--Which set things up beautifully in the passing game. The Patriots ran play action, with Seam-Flat combos on both sides. The run fake and Hunter Henry's underneath route froze both outside defenders and Mac Jones had it read from before the snap:
He actually said he knew going into the week that this play would work, but refused to divulge how he knew. Which is fine. I'm just happy to have a coordinator and quarterback who can work together to spot other team's tells and exploit them again. It's seemed like forever since the last time.
--In other good news, Kendrick Bourne has emerged as Jones' most trusted wideout. And with good reason. Here he runs a stop route behind a shallow mesh concept (sometimes referred to as a "Seattle"), with Mike Gesicki throttling down in front of Will LB Quinnen Williams and jingling his keys at him to distract him so Bourne can sit down in the empty space behind him:
--Then there was the big 1st down he converted on Sauce Gardner. You can't see it here but the initial read was to the side of DeVante Parker and Juju Smith-Schuster, who was running a Slop (slant option). But with neither of them coming open, Jones looked back to Bourne, who ran a man coverage beater by running Gardner off and breaking it back on a hook:
These are the sorts of connections you get when your receiver and quarterback are in each other's Circle of Trust. We see it with Bourne. We see it with the tight ends. We're seeing it somewhat with Elliot but not with Rhamondre Stevenson, who dropped one certain 1st down catch and failed to get his head around on a hot route. But we're definitely not seeing it among the other wideouts. It seems like every deep ball is hitting the turf. The corner route to Parker that he was a step and a half too slow for that ended the first drive. The first possession of the 2nd half, when Demario Douglas was running a Go and Jones expected him to come back on the ball against deep coverage. Smith-Schuster just after the 2:00 warning, not expecting a back shoulder throw. Just example after example.
--I like to see Jones be verbal at the line. Declaring the Mike. Sliding his protection. Putting guys in motion ("Mike! Go!" to Gesicki). Coming out to the slot when need be to give specific instructions to Elliot or Douglas. A conductor bringing up his brass section, lowering his woodwinds, asking for a little Rallentando from his percussion. I know he's in command of O'Brien's system. But three games into the season, he and most of his targets are simply not reading the sheet music the same way.
--Or to put it in terms of reductive and downright offensive gender stereotypes, these high leverage plays keep working out like when a husband is supposed to pick up something for his wife at the craft shop, or she tries to get something for him at the hardware store.
"What is this?"
"It's the route I was supposed to run."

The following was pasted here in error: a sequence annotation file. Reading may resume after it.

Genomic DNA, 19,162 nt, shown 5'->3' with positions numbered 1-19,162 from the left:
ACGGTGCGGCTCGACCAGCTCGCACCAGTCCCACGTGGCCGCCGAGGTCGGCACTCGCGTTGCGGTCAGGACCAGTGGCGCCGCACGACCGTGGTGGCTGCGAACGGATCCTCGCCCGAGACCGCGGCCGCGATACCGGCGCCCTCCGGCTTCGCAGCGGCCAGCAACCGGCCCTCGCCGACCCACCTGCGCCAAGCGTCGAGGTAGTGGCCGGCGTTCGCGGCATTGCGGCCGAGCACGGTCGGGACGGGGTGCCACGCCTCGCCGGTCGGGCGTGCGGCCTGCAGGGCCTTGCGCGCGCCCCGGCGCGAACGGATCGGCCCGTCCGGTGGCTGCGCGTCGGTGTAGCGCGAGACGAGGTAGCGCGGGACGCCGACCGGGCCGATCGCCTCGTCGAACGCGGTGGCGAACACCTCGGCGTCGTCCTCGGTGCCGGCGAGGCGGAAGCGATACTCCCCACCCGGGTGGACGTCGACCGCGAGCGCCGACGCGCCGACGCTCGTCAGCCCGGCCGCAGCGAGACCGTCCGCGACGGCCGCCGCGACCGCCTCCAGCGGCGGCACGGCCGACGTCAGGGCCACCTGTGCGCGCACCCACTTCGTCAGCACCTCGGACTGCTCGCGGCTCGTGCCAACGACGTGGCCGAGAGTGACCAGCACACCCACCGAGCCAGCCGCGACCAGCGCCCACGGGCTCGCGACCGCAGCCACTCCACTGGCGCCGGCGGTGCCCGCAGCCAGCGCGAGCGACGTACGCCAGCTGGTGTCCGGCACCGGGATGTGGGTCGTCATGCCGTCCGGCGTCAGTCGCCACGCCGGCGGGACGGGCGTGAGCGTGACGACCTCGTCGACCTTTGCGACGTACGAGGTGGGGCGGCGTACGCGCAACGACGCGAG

"This was a skinny post. I asked you run a fade."
"This is what you told me."
"Did you write it down?"
"No. But I asked for help and this is what the route they gave me. …"
We've become accustomed to September being an extension of training camp and that it can take that first month to iron this stuff out. Well their next game falls on October 1st. So let's get crackin' already.
--I generally despise the whole concept of the network trotting out some retired official to explain the controversial calls. Or at least the execution of it. Because 99 times out of 99, they're just in the role of Rules Official/Professional Apologist. It's more like being the White House Press Secretary than anything useful. But damn, did we miss out on an opportunity to hear someone spin this:
In what universe is this solid coverage but Bryant's minor contact in the end zone was DPI? I expect Sean Hannity will do a half hour about how this is an example of when blue state DAs go soft on crime. And now you can mug someone in front of 80,000 people and not even draw a flag. It makes as much sense as Nantz and Romo simply ignoring how blatantly bad this non-call was.
--But then again, the Jets did tackle Mac Jones three times on the same play without a penalty:
Gardner claimed after that Jones punched him in the junk:
Which is acceptable only if it's proceeded by asking, "What's the capital of Thailand?" If what Gardner claims is true, Jones needs to learn that.
--This Week's Applicable Movie Quote: "The rain on my car is a baptism. The new me. Ice Man. Power Lloyd. My assault on the world begins now." - Lloyd Dobler, Say Anything
--At least there's one positive to the unholy coupling of Kelce and Taylor Swift. One we can all get behind:
--I'm not so high about beating the Jets by 5-points that I'll suggest next week's game at Dallas is going to be an easy W. But having watched this last night, 2-2 feels suddenly within reach: